BOSTON — Scientists are testing a plan to train fish to catch themselves by swimming into a net when they hear a tone that signals feeding time.
If it works, the system could eventually allow black sea bass to be released into the open ocean, where they would grow to market size, then swim into an underwater cage to be harvested when they hear the signal.
What’s next, teaching them to coat themselves in batter and hop inside a fryer?
“It sounds crazy, but it’s real,” said Simon Miner, a research assistant at the Marine Biological Laboratory at Wood’s Hole, which received a $270,000 grant for the project from the National Oceanic and Atmospheric Administration.
Miner said the specially trained fish could someday be used to bolster the depleted black sea bass stock. Farmed fish might become better acclimated to the wild if they can be called back for food every few days.
The bigger goal is to defray the costs of fish farming, an increasingly important source of the world’s seafood. If fish can be trained to return to the farmer after feeding in the open ocean for several days, farms could save money on feed and reduce the amount of fish waste released in concentrated areas.
The key question for fish farmers: How many fish will actually return, and how many will be lost to predators or simply swim away?
Randy MacMillan, president of the National Aquaculture Association, said fish farmers won’t be easily convinced to adopt open-ocean ranching.
“The commercial side is going to be skeptical,” said MacMillan, who works on a trout farm in Idaho.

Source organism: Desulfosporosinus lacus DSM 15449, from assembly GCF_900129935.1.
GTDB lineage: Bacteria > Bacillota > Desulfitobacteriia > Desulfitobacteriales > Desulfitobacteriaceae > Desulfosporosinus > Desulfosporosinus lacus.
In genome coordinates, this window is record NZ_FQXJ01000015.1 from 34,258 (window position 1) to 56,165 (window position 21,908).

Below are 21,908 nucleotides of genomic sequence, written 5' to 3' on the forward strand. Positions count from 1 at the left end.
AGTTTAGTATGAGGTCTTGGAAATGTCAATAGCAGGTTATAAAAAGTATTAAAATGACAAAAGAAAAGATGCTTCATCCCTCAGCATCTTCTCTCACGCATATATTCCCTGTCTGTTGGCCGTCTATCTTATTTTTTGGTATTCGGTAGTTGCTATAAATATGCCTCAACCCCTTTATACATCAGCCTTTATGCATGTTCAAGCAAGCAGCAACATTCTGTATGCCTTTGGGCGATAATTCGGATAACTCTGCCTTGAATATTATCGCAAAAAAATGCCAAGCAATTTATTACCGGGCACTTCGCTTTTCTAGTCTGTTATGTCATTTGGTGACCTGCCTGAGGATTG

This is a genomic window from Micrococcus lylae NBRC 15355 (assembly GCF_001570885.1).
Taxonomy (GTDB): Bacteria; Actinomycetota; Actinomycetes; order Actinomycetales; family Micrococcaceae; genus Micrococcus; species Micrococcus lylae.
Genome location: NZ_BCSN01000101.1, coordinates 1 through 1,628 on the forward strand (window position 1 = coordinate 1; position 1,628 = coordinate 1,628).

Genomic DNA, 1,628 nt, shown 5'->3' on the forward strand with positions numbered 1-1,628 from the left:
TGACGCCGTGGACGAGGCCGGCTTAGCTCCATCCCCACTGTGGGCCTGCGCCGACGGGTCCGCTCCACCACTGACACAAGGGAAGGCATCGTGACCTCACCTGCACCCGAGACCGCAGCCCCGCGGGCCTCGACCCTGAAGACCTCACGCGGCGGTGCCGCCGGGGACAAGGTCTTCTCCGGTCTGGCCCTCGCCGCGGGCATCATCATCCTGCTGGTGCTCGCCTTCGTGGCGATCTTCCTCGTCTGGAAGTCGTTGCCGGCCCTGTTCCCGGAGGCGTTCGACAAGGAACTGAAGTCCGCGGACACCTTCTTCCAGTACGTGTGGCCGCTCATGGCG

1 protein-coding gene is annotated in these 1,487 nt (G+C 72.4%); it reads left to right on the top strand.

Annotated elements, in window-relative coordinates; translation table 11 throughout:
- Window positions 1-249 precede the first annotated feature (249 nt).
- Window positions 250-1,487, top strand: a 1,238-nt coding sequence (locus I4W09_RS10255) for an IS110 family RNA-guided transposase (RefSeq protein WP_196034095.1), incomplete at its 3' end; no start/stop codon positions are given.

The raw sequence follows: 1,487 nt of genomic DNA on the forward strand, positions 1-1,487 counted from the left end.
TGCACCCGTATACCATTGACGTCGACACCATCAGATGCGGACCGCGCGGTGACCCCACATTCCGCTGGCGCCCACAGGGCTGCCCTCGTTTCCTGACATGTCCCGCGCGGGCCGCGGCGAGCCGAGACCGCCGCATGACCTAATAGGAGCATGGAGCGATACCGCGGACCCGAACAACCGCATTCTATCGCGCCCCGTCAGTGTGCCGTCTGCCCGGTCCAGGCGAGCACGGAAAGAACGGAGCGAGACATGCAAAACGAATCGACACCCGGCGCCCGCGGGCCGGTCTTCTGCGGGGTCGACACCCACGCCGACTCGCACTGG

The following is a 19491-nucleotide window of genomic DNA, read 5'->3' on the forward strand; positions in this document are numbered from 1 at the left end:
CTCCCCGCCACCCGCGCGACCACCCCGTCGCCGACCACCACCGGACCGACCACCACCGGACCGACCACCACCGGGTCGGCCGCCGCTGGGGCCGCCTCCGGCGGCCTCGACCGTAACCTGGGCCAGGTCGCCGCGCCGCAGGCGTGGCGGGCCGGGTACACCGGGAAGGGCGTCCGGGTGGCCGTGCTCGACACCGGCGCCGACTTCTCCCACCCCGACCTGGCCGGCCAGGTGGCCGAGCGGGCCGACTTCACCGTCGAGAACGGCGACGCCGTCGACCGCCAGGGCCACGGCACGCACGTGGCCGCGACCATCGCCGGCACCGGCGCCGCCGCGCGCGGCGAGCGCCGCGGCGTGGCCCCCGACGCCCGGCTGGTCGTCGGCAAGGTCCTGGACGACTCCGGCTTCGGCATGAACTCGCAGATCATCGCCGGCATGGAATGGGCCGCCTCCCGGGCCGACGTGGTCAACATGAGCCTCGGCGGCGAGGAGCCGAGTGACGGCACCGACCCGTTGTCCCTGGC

The Massachusetts project is one of several experiments funded by the federal government last year as part of aquaculture research.
“We’re looking for innovations that will actually make a difference for coastal communities and the environment,” said Michael Rubino, NOAA Aquaculture manager. “It fits in both.”
Prior experiments have used sound to train a fish to feed — similar to what Russian scientist Ivan Pavlov did in his famous dogs that salivated at the sound of a bell, expecting food.
In Japan, scientists have used sound to keep newly released farmed fish in certain areas, where they could be caught in traditional ways.
But no one has ever tried to get fish to leave and return to an enclosure where they can be scooped up.
The project began last summer using 6,500 black sea bass, a stout, bottom-dwelling fish that lives between Florida and Cape Cod and in the winter is generally not found north of New Jersey. The species grows up to 3 pounds and 20 inches long and has a thick, white flesh that can be filleted for broiling or cut into nuggets for frying.